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Retail theft has gotten so bad Walmart will build a police station inside an Atlanta store



When the Walmart on Atlanta’s Martin Luther King Jr. Drive reopens next May after arsonists set fire to the big box store, it will come with a new feature to hit back at a growing wave of crime. 

According to Atlanta city officials, it will include for the first time a police department substation to reduce the risk of theft and violence in a store viewed as critical to the low-income neighborhood of Vine City.

“You’re thinking about going into this Walmart to do some shoplifting or a robbery or whatever–you see the APD logo and you say, ‘ah, not today’,” Atlanta mayor Andre Dickens told the community when presenting the new concept recently. 

“Folks were saying they want to see more police presence,” Dickens later told a local paper.

Life without Walmart

The months without a Walmart have been tough on the community. “It’s like you being in no-man’s land without the Walmart,” Allie Love told metro broadcaster Channel 11 last week. 

When it opened in 2012, residents who previously had to travel miles, sometimes on foot, to the local Krogers finally had a supermarket of their own to buy groceries like fresh fruits and vegetables—a major public health concern in poorer areas

The December fire, believed to have been set as a diversion to enable theft, sparked concerns the nation’s largest retailer would permanently close the location. 

Instead it is being downsized to the status of a Neighborhood Market focusing on daily essentials like food and pharmaceuticals rather than a traditional Supercenter to prevent Vine City from becoming a “food desert” as feared. 

Theft—or shrinkage as it is sometimes called within the industry—is probably the second biggest concern facing retailers today right after the health of the U.S. consumer. 

Social media is full of videos of shoplifters brazenly making off with store property in clear daylight that then further feeds the “perception that anything goes”.

$100 billion problem for U.S. retailers

Company decisions can even indirectly contribute to this feeling of lawlessness. Not far from Vine City, staffers at a Lululemon in Peachtree Corners outside of Atlanta were summarily sacked in June for confronting masked robbers. “They’re trained to step back, let the theft occur,” CEO Calvin McDonald told CNBC, adding “it’s only merchandise.”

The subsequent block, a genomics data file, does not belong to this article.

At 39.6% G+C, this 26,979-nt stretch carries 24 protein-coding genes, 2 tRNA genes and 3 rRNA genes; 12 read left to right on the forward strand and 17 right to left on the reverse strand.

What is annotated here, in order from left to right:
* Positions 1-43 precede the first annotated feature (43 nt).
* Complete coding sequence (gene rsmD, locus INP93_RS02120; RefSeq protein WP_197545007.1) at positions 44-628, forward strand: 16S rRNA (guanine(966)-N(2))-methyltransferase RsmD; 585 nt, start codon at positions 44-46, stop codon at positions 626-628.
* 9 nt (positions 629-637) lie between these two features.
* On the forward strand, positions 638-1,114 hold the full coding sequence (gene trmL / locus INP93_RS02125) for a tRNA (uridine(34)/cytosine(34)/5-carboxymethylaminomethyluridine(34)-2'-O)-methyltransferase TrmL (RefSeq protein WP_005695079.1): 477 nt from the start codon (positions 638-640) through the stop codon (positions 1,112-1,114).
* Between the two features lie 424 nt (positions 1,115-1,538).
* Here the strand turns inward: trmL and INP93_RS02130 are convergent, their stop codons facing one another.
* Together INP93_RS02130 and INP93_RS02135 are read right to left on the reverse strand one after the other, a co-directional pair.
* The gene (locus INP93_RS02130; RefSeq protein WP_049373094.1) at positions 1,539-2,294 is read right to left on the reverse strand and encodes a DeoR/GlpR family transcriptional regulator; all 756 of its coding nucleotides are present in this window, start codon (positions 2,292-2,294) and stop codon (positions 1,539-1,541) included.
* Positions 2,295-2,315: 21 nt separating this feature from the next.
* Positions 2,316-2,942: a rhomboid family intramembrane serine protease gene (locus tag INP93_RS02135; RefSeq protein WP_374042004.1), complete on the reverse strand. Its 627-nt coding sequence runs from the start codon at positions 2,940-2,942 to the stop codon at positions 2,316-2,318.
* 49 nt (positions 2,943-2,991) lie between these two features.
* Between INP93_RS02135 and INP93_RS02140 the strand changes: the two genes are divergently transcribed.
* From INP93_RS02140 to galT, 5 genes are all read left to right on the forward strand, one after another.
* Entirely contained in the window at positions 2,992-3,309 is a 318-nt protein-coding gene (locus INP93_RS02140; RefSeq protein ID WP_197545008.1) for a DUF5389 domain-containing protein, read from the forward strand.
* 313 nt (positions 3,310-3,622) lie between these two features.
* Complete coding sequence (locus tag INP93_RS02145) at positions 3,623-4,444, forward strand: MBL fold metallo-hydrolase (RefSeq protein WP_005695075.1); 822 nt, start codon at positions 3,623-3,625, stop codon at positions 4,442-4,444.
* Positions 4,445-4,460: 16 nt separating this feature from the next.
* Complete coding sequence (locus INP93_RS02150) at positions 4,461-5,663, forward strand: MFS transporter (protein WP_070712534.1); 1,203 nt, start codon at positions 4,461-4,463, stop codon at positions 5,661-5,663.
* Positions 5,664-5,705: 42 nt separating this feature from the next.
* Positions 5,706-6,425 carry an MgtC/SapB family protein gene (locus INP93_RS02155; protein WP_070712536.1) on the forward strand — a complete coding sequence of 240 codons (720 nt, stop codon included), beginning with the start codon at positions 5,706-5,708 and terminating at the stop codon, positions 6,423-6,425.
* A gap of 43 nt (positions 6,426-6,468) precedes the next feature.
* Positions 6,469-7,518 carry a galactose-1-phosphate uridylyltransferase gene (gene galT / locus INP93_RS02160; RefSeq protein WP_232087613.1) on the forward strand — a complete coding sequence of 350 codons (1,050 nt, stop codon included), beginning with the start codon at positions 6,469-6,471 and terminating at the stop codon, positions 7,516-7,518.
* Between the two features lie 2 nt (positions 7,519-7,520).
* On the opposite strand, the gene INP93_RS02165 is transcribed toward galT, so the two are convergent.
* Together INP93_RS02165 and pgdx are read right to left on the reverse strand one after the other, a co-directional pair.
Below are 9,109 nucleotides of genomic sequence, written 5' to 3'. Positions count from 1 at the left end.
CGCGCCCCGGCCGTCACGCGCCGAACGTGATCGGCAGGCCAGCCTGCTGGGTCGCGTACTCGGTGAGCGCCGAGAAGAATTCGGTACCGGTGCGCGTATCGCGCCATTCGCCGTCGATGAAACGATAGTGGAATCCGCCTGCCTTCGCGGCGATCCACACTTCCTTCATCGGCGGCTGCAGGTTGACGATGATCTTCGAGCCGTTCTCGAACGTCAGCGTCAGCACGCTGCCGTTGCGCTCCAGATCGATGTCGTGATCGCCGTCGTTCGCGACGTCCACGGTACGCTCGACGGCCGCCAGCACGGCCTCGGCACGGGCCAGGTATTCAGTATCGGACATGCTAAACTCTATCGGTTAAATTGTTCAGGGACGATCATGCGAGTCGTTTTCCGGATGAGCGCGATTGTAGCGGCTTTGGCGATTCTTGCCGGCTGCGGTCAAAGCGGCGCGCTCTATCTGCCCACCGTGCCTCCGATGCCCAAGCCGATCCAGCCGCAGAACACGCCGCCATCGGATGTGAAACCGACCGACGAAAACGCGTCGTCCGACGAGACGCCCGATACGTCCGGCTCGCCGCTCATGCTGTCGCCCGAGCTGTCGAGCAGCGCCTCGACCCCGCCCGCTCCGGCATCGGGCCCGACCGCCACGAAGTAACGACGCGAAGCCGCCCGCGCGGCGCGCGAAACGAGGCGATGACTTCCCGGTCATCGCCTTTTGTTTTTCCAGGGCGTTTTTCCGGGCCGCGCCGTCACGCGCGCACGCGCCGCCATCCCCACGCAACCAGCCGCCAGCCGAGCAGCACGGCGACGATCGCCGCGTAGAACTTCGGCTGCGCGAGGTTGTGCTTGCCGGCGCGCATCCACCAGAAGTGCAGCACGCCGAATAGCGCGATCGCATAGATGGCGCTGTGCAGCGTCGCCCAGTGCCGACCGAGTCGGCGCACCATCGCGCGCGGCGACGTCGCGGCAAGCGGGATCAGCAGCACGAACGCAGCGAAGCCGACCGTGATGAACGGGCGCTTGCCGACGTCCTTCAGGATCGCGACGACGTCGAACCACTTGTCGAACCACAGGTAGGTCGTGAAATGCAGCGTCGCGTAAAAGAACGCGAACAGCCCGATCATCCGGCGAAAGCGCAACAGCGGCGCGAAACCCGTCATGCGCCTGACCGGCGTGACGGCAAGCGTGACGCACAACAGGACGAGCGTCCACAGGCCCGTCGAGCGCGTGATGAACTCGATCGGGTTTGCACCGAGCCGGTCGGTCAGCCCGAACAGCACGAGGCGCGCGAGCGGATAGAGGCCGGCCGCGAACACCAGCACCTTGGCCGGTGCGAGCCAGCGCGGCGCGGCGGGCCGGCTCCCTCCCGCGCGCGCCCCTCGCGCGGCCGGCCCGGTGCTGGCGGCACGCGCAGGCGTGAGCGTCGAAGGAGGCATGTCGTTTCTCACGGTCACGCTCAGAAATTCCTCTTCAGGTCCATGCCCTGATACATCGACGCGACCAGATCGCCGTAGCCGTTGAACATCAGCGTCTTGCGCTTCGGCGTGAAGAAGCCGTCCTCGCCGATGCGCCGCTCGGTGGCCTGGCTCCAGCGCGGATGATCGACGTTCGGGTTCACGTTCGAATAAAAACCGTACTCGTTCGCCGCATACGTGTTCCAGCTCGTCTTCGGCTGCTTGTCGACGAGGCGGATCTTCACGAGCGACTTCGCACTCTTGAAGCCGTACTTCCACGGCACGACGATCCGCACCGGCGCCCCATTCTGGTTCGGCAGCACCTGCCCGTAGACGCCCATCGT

According to the National Retail Federation, theft is a nearly $100 billion problem in the United States. Worse, eight in ten retailers surveyed reported that violence and aggression associated with organized retail crime is on the rise compared to the previous year.

Late last month Dick’s Sporting Goods blamed poor Q2 results primarily on rising theft.

This epidemic of crime poses an additional strain on traditional high street retailers already struggling to cope with the cost of maintaining brick-and-mortar stores versus leaner e-commerce competitors like Amazon that market goods online.

California has been hit particularly hard. Nordstrom recently was forced to close its doors in San Francisco, a city where a chasm of income inequality has led to vast wealth and soul-crushing poverty. 

Many blame a November 2014 change in California laws called Proposition 47 that aimed to reduce overcrowded prisons by raising the threshold for felony theft. In so doing, it is blamed for inadvertently encouraging a tsunami of shoplifting so overwhelming, there is no possibility for law enforcement or the justice system to cope. 

California may be the best known example, but in total at least 40 U.S. states have increased the dollar threshold since 2000–in part to account for inflation. The U.S. Chamber of Commerce argued last year that criminals are taking advantage of this to engage in repeated theft while avoiding prosecution.

“If that is not corrected over time, prices will be higher and/or stores will close,” Walmart CEO Doug McMillon told CNBC last December.

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